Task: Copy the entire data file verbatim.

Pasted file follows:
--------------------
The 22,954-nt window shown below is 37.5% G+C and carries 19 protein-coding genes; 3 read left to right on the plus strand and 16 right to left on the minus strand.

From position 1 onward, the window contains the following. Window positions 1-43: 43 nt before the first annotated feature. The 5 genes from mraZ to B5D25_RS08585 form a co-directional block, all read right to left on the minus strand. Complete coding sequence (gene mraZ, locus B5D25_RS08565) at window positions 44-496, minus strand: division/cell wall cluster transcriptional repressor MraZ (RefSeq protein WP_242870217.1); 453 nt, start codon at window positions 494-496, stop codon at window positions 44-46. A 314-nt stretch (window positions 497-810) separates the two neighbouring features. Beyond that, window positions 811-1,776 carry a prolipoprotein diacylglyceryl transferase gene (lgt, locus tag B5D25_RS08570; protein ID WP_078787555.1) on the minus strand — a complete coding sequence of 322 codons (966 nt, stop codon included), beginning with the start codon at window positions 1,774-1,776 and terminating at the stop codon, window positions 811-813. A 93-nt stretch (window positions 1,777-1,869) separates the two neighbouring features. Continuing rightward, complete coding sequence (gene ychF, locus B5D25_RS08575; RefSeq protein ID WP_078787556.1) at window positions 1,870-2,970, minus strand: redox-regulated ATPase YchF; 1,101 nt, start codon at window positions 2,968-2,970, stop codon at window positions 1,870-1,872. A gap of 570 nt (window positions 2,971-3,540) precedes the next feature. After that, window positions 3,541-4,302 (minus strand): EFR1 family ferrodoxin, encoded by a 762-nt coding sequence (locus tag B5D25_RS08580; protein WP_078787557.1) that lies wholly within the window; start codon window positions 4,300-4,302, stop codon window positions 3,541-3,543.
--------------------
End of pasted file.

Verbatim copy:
The 22,954-nt window shown below is 37.5% G+C and carries 19 protein-coding genes; 3 read left to right on the plus strand and 16 right to left on the minus strand.

From position 1 onward, the window contains the following. Window positions 1-43: 43 nt before the first annotated feature. The 5 genes from mraZ to B5D25_RS08585 form a co-directional block, all read right to left on the minus strand. Complete coding sequence (gene mraZ, locus B5D25_RS08565) at window positions 44-496, minus strand: division/cell wall cluster transcriptional repressor MraZ (RefSeq protein WP_242870217.1); 453 nt, start codon at window positions 494-496, stop codon at window positions 44-46. A 314-nt stretch (window positions 497-810) separates the two neighbouring features. Beyond that, window positions 811-1,776 carry a prolipoprotein diacylglyceryl transferase gene (lgt, locus tag B5D25_RS08570; protein ID WP_078787555.1) on the minus strand — a complete coding sequence of 322 codons (966 nt, stop codon included), beginning with the start codon at window positions 1,774-1,776 and terminating at the stop codon, window positions 811-813. A 93-nt stretch (window positions 1,777-1,869) separates the two neighbouring features. Continuing rightward, complete coding sequence (gene ychF, locus B5D25_RS08575; RefSeq protein ID WP_078787556.1) at window positions 1,870-2,970, minus strand: redox-regulated ATPase YchF; 1,101 nt, start codon at window positions 2,968-2,970, stop codon at window positions 1,870-1,872. A gap of 570 nt (window positions 2,971-3,540) precedes the next feature. After that, window positions 3,541-4,302 (minus strand): EFR1 family ferrodoxin, encoded by a 762-nt coding sequence (locus tag B5D25_RS08580; protein WP_078787557.1) that lies wholly within the window; start codon window positions 4,300-4,302, stop codon window positions 3,541-3,543.